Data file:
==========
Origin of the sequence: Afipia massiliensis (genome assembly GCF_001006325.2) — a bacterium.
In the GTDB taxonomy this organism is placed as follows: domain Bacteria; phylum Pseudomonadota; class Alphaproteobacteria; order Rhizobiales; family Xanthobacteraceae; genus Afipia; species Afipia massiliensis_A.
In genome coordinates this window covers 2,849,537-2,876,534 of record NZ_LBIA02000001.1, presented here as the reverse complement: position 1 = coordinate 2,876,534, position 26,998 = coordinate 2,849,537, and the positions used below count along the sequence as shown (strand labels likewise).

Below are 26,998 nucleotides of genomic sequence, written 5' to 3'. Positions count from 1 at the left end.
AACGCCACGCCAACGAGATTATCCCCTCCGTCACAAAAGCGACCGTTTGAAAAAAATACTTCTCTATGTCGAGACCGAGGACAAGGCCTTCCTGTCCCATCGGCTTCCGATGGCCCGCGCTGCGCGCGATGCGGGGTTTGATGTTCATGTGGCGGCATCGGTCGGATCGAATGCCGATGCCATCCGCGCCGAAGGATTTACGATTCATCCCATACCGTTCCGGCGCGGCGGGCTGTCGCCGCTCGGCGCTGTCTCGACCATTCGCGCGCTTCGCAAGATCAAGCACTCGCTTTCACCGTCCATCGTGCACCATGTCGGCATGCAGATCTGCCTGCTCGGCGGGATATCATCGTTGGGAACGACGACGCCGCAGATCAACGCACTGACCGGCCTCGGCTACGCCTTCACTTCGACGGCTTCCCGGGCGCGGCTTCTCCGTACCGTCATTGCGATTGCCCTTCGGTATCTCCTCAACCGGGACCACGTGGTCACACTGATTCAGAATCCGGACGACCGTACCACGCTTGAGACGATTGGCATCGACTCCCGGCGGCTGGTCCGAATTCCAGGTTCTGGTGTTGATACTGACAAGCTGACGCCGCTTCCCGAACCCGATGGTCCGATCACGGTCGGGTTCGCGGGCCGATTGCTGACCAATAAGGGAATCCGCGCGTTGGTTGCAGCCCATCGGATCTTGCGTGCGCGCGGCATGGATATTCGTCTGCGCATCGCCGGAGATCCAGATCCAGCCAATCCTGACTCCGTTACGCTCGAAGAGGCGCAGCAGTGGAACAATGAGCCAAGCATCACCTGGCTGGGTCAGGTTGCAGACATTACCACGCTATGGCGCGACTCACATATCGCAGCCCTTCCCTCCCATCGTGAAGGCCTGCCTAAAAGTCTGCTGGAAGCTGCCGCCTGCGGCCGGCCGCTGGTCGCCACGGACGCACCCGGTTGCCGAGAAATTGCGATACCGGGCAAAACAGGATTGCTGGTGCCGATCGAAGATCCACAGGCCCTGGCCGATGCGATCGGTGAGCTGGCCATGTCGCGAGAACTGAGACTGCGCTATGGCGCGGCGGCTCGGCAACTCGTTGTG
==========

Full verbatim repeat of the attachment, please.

Origin of the sequence: Afipia massiliensis (genome assembly GCF_001006325.2) — a bacterium.
In the GTDB taxonomy this organism is placed as follows: domain Bacteria; phylum Pseudomonadota; class Alphaproteobacteria; order Rhizobiales; family Xanthobacteraceae; genus Afipia; species Afipia massiliensis_A.
In genome coordinates this window covers 2,849,537-2,876,534 of record NZ_LBIA02000001.1, presented here as the reverse complement: position 1 = coordinate 2,876,534, position 26,998 = coordinate 2,849,537, and the positions used below count along the sequence as shown (strand labels likewise).

Below are 26,998 nucleotides of genomic sequence, written 5' to 3'. Positions count from 1 at the left end.
AACGCCACGCCAACGAGATTATCCCCTCCGTCACAAAAGCGACCGTTTGAAAAAAATACTTCTCTATGTCGAGACCGAGGACAAGGCCTTCCTGTCCCATCGGCTTCCGATGGCCCGCGCTGCGCGCGATGCGGGGTTTGATGTTCATGTGGCGGCATCGGTCGGATCGAATGCCGATGCCATCCGCGCCGAAGGATTTACGATTCATCCCATACCGTTCCGGCGCGGCGGGCTGTCGCCGCTCGGCGCTGTCTCGACCATTCGCGCGCTTCGCAAGATCAAGCACTCGCTTTCACCGTCCATCGTGCACCATGTCGGCATGCAGATCTGCCTGCTCGGCGGGATATCATCGTTGGGAACGACGACGCCGCAGATCAACGCACTGACCGGCCTCGGCTACGCCTTCACTTCGACGGCTTCCCGGGCGCGGCTTCTCCGTACCGTCATTGCGATTGCCCTTCGGTATCTCCTCAACCGGGACCACGTGGTCACACTGATTCAGAATCCGGACGACCGTACCACGCTTGAGACGATTGGCATCGACTCCCGGCGGCTGGTCCGAATTCCAGGTTCTGGTGTTGATACTGACAAGCTGACGCCGCTTCCCGAACCCGATGGTCCGATCACGGTCGGGTTCGCGGGCCGATTGCTGACCAATAAGGGAATCCGCGCGTTGGTTGCAGCCCATCGGATCTTGCGTGCGCGCGGCATGGATATTCGTCTGCGCATCGCCGGAGATCCAGATCCAGCCAATCCTGACTCCGTTACGCTCGAAGAGGCGCAGCAGTGGAACAATGAGCCAAGCATCACCTGGCTGGGTCAGGTTGCAGACATTACCACGCTATGGCGCGACTCACATATCGCAGCCCTTCCCTCCCATCGTGAAGGCCTGCCTAAAAGTCTGCTGGAAGCTGCCGCCTGCGGCCGGCCGCTGGTCGCCACGGACGCACCCGGTTGCCGAGAAATTGCGATACCGGGCAAAACAGGATTGCTGGTGCCGATCGAAGATCCACAGGCCCTGGCCGATGCGATCGGTGAGCTGGCCATGTCGCGAGAACTGAGACTGCGCTATGGCGCGGCGGCTCGGCAACTCGTTGTG